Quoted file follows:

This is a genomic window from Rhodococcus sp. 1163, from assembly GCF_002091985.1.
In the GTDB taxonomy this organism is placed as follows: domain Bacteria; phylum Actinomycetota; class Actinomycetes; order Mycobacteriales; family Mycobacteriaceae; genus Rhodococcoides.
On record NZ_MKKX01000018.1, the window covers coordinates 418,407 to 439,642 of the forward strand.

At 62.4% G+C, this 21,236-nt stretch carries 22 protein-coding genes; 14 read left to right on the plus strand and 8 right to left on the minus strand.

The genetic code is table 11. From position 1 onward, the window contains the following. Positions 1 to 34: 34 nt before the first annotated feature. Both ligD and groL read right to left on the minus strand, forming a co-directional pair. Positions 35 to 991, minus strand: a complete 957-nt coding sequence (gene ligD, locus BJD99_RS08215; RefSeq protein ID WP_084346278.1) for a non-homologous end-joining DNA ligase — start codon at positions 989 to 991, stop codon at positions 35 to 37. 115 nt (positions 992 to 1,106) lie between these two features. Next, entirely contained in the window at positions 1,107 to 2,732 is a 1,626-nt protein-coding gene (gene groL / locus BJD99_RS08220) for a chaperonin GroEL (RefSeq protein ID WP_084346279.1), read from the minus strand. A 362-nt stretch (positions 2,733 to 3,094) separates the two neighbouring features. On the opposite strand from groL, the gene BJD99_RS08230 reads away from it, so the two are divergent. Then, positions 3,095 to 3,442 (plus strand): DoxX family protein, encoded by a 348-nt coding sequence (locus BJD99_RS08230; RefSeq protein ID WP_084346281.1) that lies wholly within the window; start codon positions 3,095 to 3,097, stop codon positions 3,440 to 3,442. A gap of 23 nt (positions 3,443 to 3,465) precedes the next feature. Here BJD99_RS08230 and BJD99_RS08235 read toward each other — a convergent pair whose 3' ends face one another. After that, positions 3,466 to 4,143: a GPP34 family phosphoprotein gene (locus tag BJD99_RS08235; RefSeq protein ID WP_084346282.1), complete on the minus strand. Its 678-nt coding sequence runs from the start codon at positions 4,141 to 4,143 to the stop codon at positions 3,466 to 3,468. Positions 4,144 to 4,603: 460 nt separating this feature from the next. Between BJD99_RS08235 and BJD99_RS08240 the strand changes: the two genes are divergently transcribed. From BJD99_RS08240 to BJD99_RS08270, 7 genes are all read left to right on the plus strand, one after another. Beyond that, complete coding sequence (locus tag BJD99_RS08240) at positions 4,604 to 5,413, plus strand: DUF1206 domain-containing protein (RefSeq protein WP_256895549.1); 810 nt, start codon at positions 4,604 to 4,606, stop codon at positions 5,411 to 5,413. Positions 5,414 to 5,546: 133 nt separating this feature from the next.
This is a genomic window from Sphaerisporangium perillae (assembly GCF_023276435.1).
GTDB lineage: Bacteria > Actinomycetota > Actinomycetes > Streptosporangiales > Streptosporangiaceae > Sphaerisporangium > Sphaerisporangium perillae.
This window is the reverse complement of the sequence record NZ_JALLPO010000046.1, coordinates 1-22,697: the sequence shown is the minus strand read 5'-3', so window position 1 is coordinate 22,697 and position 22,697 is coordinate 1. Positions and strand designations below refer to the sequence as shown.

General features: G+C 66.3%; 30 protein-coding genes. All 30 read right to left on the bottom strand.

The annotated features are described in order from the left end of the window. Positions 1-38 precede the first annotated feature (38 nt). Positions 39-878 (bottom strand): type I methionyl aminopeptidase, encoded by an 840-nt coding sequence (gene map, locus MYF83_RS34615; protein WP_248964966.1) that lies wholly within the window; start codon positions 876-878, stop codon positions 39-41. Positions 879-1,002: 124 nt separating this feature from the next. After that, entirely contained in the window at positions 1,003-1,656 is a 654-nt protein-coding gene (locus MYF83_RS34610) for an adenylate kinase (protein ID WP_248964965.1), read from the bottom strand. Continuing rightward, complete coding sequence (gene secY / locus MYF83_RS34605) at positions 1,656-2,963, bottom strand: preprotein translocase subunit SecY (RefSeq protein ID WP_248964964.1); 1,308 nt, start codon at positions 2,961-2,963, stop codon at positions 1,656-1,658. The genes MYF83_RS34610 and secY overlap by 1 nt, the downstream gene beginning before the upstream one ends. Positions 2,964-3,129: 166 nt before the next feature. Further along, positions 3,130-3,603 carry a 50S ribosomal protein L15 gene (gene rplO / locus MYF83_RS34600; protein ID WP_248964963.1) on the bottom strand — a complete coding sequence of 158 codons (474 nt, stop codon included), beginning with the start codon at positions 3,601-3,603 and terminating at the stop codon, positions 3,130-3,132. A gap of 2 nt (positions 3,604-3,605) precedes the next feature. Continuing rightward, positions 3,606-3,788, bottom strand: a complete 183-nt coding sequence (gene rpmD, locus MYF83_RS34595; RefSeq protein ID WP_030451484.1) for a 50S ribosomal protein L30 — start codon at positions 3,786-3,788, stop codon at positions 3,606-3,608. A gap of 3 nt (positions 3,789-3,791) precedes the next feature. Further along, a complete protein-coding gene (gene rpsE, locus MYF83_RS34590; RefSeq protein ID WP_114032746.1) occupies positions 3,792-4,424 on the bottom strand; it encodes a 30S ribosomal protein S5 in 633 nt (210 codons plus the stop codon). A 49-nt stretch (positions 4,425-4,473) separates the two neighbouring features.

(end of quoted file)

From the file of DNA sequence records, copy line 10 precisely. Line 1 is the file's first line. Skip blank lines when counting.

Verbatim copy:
The annotated features are described in order from the left end of the window. Positions 1-38 precede the first annotated feature (38 nt). Positions 39-878 (bottom strand): type I methionyl aminopeptidase, encoded by an 840-nt coding sequence (gene map, locus MYF83_RS34615; protein WP_248964966.1) that lies wholly within the window; start codon positions 876-878, stop codon positions 39-41. Positions 879-1,002: 124 nt separating this feature from the next. After that, entirely contained in the window at positions 1,003-1,656 is a 654-nt protein-coding gene (locus MYF83_RS34610) for an adenylate kinase (protein ID WP_248964965.1), read from the bottom strand. Continuing rightward, complete coding sequence (gene secY / locus MYF83_RS34605) at positions 1,656-2,963, bottom strand: preprotein translocase subunit SecY (RefSeq protein ID WP_248964964.1); 1,308 nt, start codon at positions 2,961-2,963, stop codon at positions 1,656-1,658. The genes MYF83_RS34610 and secY overlap by 1 nt, the downstream gene beginning before the upstream one ends. Positions 2,964-3,129: 166 nt before the next feature. Further along, positions 3,130-3,603 carry a 50S ribosomal protein L15 gene (gene rplO / locus MYF83_RS34600; protein ID WP_248964963.1) on the bottom strand — a complete coding sequence of 158 codons (474 nt, stop codon included), beginning with the start codon at positions 3,601-3,603 and terminating at the stop codon, positions 3,130-3,132. A gap of 2 nt (positions 3,604-3,605) precedes the next feature. Continuing rightward, positions 3,606-3,788, bottom strand: a complete 183-nt coding sequence (gene rpmD, locus MYF83_RS34595; RefSeq protein ID WP_030451484.1) for a 50S ribosomal protein L30 — start codon at positions 3,786-3,788, stop codon at positions 3,606-3,608. A gap of 3 nt (positions 3,789-3,791) precedes the next feature. Further along, a complete protein-coding gene (gene rpsE, locus MYF83_RS34590; RefSeq protein ID WP_114032746.1) occupies positions 3,792-4,424 on the bottom strand; it encodes a 30S ribosomal protein S5 in 633 nt (210 codons plus the stop codon). A 49-nt stretch (positions 4,425-4,473) separates the two neighbouring features.